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      A fine scale eco-epidemiological study on endemic visceral leishmaniasis in north ethiopian villages

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          Graphical abstract

          Hypothetical illustration of Anthroponotic Transmission Cycle of L. donovani in VL Endemic Villages in Northern Ethiopia. Transmission of L. donovani occurs anthroponotically in or close to households near to vertisols. Sand flies breeding in vertisols, are attracted into villages to feed blood on domestic animals, plant communities my serve as resting places for sand fly vectors.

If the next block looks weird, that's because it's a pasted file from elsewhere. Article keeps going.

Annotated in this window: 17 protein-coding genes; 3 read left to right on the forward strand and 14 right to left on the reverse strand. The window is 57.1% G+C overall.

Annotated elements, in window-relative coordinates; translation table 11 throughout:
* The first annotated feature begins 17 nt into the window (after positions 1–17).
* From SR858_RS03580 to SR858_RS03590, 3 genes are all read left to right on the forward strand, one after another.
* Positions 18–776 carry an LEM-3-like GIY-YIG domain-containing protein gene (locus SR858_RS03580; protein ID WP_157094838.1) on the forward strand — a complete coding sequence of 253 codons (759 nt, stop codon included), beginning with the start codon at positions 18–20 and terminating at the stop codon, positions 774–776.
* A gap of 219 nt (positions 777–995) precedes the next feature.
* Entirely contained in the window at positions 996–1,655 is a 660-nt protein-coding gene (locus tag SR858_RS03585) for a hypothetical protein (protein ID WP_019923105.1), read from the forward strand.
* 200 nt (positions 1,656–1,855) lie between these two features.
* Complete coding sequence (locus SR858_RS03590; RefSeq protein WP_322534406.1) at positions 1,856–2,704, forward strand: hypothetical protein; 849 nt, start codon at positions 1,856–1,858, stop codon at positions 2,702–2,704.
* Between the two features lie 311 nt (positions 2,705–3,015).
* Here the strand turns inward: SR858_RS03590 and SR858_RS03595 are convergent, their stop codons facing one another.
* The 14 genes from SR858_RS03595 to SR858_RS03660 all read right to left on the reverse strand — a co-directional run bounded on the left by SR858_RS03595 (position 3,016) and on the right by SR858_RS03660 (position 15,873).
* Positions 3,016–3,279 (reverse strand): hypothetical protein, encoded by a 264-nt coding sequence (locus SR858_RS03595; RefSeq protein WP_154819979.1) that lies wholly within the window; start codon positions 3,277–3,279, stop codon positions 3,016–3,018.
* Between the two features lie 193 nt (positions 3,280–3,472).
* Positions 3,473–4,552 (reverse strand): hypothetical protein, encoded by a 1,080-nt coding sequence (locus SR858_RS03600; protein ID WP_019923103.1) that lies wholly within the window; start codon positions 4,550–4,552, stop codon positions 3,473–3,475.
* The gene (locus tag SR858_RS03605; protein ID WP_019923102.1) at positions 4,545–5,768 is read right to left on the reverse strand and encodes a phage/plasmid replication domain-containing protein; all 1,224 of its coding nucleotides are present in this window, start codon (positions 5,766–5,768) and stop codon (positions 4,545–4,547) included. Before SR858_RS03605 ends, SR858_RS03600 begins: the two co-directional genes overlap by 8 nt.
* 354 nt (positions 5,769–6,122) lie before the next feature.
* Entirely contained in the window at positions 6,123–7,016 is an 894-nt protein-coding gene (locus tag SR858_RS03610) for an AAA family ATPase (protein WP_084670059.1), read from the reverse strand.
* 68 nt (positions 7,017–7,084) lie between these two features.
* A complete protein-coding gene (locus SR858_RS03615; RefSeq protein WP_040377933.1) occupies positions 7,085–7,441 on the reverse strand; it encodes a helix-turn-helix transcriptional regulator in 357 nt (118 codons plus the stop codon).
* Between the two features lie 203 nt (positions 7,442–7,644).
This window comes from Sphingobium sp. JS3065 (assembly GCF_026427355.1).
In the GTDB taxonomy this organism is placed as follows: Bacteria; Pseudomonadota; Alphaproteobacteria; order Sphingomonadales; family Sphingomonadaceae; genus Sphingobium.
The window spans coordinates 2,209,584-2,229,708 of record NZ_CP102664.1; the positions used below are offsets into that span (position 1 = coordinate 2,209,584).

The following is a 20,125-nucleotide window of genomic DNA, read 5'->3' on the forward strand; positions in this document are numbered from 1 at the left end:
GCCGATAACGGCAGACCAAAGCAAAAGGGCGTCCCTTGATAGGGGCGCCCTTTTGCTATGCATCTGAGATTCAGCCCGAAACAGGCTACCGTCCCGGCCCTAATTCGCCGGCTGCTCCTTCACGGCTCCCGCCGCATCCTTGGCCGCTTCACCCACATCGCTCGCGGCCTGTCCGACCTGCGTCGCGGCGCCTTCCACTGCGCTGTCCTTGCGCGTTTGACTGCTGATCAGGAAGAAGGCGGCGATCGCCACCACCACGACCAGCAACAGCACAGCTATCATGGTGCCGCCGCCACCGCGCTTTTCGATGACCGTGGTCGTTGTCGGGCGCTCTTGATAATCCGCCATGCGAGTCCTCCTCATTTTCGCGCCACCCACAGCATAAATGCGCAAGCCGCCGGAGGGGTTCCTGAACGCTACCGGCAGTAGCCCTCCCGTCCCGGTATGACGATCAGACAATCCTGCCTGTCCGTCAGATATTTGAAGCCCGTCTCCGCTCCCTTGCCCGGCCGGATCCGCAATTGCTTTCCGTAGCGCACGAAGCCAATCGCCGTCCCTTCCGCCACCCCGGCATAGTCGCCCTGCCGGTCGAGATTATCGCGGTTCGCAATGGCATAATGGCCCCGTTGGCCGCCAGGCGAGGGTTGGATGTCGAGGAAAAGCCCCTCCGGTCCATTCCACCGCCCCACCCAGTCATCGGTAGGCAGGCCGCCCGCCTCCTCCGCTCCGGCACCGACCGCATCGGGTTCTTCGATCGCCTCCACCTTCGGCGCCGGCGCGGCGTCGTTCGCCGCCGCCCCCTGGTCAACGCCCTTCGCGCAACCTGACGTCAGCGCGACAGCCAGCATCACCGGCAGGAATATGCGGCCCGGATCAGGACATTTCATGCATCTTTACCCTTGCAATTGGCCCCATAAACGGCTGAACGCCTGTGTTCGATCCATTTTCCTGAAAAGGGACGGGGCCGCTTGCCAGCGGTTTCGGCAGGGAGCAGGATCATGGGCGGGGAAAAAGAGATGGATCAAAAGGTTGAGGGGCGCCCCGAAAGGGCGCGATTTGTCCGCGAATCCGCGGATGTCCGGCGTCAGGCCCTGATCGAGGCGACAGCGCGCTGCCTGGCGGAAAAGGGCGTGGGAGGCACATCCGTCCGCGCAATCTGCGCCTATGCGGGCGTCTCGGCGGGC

Highlights

          • We conducted fine-scale eco-epidemiological analyses of factors associated with visceral leishmaniasis transmission.
          • The population densities of Phlebotomus orientalis, the vector, were negatively correlated with distance from vertisols.
          • Sero-positivity to Ph. orientalis saliva, was found in people living close to vertisol areas.
          • Apparent clustering of infections indicates that transmission occurs around houses located close to vertisols.
          • Our data suggest that asymptomatic individuals serve as reservoir hosts for anthroponotic transmission inside villages.

          Abstract